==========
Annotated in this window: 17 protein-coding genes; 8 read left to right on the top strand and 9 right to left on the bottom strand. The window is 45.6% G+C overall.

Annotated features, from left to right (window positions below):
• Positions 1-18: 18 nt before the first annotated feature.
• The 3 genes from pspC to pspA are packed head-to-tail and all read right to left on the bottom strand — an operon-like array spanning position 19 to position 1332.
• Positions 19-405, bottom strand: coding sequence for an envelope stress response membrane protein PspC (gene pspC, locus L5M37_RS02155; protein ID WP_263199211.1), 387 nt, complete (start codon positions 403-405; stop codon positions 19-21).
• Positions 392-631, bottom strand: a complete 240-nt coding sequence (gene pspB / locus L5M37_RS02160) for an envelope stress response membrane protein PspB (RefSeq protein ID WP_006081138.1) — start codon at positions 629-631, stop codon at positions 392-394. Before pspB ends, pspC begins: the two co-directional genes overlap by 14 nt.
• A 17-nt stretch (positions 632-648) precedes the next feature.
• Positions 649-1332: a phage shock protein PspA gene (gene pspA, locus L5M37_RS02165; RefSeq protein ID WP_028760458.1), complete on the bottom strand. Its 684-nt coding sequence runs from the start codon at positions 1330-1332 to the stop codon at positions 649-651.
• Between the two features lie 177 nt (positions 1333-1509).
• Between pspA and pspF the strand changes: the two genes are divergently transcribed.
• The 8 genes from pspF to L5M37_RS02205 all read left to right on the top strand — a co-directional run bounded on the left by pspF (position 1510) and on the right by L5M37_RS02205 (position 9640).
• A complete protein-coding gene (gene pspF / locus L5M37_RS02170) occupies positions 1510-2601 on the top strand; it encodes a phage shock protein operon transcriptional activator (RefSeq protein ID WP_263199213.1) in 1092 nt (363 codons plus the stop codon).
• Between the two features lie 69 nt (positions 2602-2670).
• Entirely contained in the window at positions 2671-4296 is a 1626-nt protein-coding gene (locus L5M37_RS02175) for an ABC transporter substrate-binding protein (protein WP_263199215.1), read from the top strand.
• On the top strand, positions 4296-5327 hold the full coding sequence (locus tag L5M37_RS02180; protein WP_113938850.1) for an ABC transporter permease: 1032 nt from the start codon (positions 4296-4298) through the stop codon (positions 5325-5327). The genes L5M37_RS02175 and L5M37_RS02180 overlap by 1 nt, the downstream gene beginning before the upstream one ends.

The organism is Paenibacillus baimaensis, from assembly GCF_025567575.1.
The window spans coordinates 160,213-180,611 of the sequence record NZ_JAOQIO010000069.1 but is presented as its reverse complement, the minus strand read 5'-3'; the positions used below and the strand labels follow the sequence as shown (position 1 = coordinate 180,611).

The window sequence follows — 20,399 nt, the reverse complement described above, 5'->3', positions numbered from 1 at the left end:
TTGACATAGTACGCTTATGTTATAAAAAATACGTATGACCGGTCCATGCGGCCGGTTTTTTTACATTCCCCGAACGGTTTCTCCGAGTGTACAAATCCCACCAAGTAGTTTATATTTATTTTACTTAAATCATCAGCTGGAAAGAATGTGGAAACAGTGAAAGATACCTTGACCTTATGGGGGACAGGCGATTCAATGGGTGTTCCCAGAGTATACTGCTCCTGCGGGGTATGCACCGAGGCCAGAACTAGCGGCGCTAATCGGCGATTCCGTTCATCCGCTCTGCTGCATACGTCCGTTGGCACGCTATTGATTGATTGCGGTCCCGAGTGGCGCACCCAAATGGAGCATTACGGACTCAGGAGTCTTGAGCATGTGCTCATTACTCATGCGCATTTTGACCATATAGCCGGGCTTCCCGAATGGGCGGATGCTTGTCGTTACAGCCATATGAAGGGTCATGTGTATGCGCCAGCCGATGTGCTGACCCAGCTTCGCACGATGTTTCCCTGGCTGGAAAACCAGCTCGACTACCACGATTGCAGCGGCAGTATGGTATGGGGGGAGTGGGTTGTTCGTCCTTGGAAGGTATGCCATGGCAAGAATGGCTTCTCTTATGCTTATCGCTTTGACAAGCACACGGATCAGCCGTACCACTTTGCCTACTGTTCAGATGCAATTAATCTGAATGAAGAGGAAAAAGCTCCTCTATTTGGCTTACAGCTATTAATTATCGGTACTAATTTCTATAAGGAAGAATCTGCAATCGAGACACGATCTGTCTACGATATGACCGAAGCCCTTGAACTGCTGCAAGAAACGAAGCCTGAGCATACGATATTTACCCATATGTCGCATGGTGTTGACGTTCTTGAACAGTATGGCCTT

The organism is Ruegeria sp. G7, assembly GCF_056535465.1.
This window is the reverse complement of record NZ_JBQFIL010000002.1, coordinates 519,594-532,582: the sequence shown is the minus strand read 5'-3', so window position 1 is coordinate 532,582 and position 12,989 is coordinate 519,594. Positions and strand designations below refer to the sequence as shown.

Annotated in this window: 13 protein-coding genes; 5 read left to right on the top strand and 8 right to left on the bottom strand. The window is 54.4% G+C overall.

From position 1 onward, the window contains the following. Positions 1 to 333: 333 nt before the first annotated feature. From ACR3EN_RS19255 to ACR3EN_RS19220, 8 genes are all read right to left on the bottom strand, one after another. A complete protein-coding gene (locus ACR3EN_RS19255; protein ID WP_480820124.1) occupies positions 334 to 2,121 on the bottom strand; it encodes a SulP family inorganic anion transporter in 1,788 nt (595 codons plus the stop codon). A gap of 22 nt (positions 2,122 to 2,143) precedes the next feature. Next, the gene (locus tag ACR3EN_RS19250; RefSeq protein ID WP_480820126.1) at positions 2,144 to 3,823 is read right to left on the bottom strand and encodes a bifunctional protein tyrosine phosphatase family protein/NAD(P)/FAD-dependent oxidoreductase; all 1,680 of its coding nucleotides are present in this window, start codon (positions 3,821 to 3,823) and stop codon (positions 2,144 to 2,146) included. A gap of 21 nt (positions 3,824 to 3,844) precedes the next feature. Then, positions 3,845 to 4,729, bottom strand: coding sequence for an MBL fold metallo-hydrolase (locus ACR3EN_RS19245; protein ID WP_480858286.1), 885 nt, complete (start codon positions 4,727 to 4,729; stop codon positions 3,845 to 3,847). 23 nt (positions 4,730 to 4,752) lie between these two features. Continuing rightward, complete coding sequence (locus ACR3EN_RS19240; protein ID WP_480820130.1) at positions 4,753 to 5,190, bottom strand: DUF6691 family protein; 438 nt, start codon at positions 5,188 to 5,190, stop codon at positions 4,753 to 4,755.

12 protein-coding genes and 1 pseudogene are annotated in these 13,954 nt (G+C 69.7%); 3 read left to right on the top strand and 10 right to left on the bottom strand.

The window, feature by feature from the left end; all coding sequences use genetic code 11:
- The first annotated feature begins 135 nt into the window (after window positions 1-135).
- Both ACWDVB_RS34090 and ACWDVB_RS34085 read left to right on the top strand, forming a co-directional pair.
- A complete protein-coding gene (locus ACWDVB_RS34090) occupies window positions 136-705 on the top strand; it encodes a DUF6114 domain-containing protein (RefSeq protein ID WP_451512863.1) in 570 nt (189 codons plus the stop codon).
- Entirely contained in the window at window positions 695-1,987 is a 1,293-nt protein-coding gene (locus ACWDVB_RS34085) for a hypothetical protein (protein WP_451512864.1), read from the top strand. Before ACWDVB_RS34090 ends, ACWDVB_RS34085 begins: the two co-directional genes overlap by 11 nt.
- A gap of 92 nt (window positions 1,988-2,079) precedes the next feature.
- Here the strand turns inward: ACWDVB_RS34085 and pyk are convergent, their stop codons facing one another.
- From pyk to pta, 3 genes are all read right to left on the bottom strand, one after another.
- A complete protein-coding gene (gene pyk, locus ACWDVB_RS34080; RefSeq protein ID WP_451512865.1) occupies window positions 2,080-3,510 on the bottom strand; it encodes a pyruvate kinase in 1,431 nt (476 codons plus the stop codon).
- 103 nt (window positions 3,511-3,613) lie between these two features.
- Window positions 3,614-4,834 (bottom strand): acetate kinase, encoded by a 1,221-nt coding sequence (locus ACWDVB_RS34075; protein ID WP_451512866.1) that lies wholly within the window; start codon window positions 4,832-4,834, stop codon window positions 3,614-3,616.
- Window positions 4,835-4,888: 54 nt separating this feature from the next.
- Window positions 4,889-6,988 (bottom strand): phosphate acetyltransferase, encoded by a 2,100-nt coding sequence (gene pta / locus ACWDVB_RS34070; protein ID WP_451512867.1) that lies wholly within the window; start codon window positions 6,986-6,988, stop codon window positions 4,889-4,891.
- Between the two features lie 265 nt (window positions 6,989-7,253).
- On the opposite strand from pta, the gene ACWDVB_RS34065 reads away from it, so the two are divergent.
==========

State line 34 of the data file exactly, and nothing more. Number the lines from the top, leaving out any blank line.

- 103 nt (window positions 3,511-3,613) lie between these two features.